JOIN GROUP BOARDS
Group boards are extremely valuable for your Pinterest growth and exposure and honestly they helped me a lot! It was when I joined a few group boards that my Pinterest started growing. You can be a member of as many group boards as you want but remember that by pinning your stuff to those boards you should also share other contributors’ pins from those boards, so I wouldn’t go too crazy with joining too many. I’m a member of about 30 right now and to me this seems like a maximum number which I can handle.
How to find group boards and how to join them?
There’s two ways you can find them:
- Visit one of your follower’s profile and see if they are members of any group boards. If they are, click on that group board and read a description. Usually the description clearly states what to do in order to be accepted as a contributor (most of the time it’s enough to follow the owner of the group board and let that person know either by email or private message on Pinterest that you are interested in joining the group board).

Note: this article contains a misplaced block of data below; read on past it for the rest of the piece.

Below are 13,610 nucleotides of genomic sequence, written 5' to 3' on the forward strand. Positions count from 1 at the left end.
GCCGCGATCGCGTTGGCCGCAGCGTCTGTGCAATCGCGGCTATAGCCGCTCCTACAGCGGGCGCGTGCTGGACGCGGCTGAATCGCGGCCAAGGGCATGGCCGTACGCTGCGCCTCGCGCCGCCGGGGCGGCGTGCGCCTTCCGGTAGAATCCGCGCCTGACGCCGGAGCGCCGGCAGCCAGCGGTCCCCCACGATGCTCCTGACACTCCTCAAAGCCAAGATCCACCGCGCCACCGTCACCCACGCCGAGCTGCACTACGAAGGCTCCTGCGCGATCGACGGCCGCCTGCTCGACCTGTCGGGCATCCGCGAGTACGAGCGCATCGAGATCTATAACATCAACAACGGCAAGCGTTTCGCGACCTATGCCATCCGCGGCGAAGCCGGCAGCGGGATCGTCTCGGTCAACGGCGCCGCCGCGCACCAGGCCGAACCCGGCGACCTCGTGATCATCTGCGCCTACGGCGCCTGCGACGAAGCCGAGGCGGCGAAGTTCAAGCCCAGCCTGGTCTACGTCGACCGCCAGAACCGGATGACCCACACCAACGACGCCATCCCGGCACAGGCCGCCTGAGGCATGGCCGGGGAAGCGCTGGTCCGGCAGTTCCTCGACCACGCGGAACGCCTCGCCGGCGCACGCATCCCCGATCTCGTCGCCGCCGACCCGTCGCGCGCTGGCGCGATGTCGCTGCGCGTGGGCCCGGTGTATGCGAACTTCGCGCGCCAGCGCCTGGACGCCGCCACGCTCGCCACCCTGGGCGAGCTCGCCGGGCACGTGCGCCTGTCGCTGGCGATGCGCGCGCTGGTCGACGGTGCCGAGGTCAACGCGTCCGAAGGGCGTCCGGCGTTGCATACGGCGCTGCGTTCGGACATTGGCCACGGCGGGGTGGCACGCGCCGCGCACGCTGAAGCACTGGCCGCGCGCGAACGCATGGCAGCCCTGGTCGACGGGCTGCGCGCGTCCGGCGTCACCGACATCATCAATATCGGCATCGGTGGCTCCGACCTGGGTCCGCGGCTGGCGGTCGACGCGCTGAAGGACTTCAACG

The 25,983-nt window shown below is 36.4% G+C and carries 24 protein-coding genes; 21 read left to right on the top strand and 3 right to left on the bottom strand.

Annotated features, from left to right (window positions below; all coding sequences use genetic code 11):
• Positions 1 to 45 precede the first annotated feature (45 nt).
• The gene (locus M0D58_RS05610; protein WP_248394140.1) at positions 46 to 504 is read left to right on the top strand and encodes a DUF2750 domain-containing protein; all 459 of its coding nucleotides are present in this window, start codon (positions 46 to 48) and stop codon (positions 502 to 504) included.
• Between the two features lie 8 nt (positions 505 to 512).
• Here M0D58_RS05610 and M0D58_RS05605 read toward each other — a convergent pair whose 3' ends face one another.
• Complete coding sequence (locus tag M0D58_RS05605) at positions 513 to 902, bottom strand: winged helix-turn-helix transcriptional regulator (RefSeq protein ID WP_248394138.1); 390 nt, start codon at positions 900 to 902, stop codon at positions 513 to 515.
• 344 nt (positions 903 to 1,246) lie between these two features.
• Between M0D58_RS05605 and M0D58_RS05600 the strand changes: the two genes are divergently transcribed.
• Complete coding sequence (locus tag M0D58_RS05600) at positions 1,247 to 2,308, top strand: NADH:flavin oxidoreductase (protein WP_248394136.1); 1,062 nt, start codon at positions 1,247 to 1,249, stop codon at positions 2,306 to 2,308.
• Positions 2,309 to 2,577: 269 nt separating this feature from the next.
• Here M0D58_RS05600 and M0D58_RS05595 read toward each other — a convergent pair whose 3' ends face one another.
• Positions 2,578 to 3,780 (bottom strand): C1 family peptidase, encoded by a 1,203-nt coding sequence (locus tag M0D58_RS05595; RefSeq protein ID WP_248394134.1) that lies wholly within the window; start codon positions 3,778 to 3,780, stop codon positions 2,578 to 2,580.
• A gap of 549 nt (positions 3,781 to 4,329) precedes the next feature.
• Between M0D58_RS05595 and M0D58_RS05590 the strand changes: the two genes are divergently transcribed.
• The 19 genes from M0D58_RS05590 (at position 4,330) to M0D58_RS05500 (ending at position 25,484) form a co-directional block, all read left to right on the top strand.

- Go to www.pingroupie.com where you can find a list of Pinterest group boards grouped according to different categories.
You can also CREATE YOUR OWN GROUP BOARDS. Doing this can significantly speed up your Pinterest following growth. If your account and your group board is attractive, you might expect a lot of new followers because this is one of the requirements to be accepted as a group board contributor. Make sure you write a clear description of the group board (including hashtags) and specify what are the requirements in order to become a contributor.
I have two group boards open for contributors: